He is a father and he is homeless. He is a devout Christian but also a hardcore anarchist, he is a convicted criminal, a recovering heroin user and a HIV carrier.
Christos is also the reason why we started the Lost Athina project.
I first met him one hot August night while making our way up Stadiou street in central Athens.
He reached out to me, asking for a cigarette or some loose change; we got to talking about his difficult life on the streets of this metropolis and instantly felt this is a story that needs to be shared.
What first struck us about this man was his honesty. He didn’t shy away from admitting he had done wrong. He opened up and shared intimate details about how bad choices he has made in his life have let him and his loved ones down.
Christos was born in 1972 in central Athens, in a family with six children but with very little money to feed them. His father, originally from Ikaria, would walk around the streets of Metaxourgeio with his mule, selling fresh fruit. His mother was a dishwasher at the Athenian department store Minion in Omonoia.
Both parents worked very long hours for very little money, leaving Christos and his siblings to take care of themselves, by any means necessary.
“My life in crime started at an early age; hungry and with no money we started to steal fresh milk from outside people’s houses,” Christos explains.
He then went on to sell lottery tickets in Omonia and quickly formed part of a child gang that would pickpocket passers by.
“You have to understand, and this is no excuse, we had no role models – I was too poor to enrol in school, my father was a drunk who frequented whorehouses and beat my mum … the only time he paid attention to us was when he was hitting us,” Christos admits.
During his teenage years Christos went to live with his godfather in Ano Liosia, and worked for him in his factory while trying to stay out of trouble.
Greece was still trying to find its identity, a modern nation state dealing with the aftermath of civil war and then a military dictatorship. Christos, also trying to determine his identity, got caught up in the growing anarchist movement.
This was Athens in the 1980s, a city, rapidly growing in size, trying to deal with the cultural clashes that came along with it, as the traditional Greek family base, its culture and its religious beliefs were tested by a new European way of life, with consumerism taking charge like never before.
“I was torn, I did not like what I was seeing. I believe in God and Jesus Christ but I was against the system, and I guess it’s strange to say but I also believe in many of the ideas and theories that anarchists subscribe to.”
As with most anarchists of the era, Christos refused to join the Greek army, a move that saw him sentenced to prison for the first time.
While in his prison he met others with more criminal experience than he had and together a group of four plotted to rob a bank on the island of Rhodes.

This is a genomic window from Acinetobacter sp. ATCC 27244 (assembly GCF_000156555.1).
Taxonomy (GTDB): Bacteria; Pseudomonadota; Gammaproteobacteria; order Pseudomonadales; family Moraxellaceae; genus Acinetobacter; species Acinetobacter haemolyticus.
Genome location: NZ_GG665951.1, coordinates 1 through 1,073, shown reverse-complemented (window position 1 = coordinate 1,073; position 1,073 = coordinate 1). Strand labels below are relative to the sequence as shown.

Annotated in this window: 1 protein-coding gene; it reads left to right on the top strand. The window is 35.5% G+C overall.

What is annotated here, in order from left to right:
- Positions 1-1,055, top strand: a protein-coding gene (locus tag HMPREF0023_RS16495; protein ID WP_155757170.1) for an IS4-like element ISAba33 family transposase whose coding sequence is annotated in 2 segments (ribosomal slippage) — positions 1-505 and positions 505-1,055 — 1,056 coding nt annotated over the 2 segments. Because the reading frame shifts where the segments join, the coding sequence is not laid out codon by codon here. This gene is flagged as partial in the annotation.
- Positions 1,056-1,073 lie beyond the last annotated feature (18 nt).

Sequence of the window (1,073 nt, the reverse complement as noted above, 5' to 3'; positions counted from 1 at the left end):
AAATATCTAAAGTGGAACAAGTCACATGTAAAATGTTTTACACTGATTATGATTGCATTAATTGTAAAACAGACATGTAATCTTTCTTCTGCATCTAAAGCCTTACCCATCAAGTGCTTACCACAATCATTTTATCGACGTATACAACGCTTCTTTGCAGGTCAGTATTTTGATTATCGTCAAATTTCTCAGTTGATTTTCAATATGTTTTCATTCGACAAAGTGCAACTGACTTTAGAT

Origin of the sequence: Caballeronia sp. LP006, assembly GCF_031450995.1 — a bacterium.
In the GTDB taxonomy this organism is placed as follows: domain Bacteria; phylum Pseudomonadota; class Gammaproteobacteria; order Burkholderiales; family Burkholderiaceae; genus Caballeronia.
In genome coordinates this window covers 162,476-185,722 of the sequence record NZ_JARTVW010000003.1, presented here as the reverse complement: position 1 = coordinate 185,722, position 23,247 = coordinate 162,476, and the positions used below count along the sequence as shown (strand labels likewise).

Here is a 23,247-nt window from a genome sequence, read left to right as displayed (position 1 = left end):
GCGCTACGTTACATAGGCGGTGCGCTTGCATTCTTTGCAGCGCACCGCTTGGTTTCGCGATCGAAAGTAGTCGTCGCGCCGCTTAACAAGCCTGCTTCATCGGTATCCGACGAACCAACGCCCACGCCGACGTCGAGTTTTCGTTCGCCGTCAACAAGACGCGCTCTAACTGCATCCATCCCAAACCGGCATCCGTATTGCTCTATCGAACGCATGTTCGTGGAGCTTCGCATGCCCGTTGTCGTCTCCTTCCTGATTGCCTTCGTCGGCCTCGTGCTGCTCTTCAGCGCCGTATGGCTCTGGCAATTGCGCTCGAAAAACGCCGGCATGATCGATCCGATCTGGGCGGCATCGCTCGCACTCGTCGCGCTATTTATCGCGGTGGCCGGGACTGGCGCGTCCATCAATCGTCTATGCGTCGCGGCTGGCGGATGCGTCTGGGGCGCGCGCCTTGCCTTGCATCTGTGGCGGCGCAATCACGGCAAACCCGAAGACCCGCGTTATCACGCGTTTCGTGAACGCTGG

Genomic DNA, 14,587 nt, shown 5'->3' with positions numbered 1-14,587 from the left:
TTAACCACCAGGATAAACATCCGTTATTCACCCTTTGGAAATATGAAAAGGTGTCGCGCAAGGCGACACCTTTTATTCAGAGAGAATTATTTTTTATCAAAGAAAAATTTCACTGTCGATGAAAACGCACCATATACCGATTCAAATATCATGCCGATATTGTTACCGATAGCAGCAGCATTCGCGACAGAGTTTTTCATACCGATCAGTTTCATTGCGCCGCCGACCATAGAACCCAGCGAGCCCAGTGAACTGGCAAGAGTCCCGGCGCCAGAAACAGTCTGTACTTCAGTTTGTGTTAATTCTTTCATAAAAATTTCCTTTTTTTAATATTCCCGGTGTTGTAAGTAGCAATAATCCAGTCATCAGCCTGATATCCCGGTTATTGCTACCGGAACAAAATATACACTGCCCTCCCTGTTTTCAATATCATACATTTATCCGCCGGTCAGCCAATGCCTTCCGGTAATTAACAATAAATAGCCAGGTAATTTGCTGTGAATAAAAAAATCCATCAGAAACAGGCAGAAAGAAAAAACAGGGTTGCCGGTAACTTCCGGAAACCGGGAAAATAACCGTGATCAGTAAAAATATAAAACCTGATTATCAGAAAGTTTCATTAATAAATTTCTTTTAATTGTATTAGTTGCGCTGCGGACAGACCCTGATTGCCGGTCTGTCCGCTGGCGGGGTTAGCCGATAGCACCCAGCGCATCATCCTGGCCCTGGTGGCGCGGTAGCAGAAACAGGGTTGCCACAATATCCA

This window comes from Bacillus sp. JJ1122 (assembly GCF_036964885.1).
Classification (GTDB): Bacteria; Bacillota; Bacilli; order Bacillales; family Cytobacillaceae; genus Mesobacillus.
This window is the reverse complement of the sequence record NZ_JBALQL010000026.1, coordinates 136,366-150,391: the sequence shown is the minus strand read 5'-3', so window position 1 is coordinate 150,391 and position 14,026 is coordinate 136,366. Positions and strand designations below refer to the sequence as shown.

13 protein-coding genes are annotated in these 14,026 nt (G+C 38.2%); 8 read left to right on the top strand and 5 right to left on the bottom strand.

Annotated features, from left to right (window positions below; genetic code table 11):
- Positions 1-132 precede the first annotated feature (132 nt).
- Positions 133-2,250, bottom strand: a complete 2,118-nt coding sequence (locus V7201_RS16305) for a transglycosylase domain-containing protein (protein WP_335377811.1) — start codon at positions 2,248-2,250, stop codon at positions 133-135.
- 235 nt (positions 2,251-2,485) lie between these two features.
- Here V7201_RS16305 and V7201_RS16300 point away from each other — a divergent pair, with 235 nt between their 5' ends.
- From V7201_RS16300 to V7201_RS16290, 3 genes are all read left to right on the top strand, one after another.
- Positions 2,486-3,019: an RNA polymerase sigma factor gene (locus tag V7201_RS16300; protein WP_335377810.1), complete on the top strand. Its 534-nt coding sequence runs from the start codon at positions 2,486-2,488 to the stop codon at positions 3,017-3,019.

They managed to get away with 10,000,000 drachma, the equivalent of €30,000.
“We eventually got caught because two of the guys went and bought flashy new cars and motorbikes, one of them an Alfa Romeo and the other guy a Yamaha dirt bike. Idiots. On a small island like that you are bound to get caught if you’re showing off.”
Christos served 13 years in prison. He showed us his release papers which he still carries with him.
“A reminder of the stupid things I’ve done,” he says.
It was in prison where Christos first got hooked on heroin. The drug quickly took over his life, and upon release from jail he turned to the streets of downtown Athens to score his fix.
“Once you’re hooked it’s hard to think of anything else. Your whole life is caught up with trying to score another hit.”
Christos has spent the last decade on the streets, in and out of shelters, sleeping on cold marble floors in the middle of winter and relying on petty crime and donations to feed his habit.
“It’s a life I wouldn’t wish on my worst enemy,” he says.
His heroin addiction, the carelessness of needle sharing with people you barely know, is what most likely led to him contracting HIV.
He now relies on the Greek government to supply him with the appropriate medicine, but he says the system is just as sick as the patients it is supposed to be helping, if not more so.
“The health system is so corrupt and no one is doing anything about it. The government receives a lot of money through European Union funding to pay for medicine to help HIV carriers but we rarely get the help we require, especially if we are on the streets, where most of us live. The government does get this money but very little of it is then spent to care for those of us which the funds are allocated to.”
So Christos, as with many others like him, continues to struggle on the streets. He has to deal with the dangers of living out in the open while trying to cope with his illness. But he refuses to give up. He says at age 43 he still has a lot to look forward to.
“Jesus gave me the strength to kick my heroin habit, I have been clean over a year. Now I must find the power to beat this sickness and get my life in order.”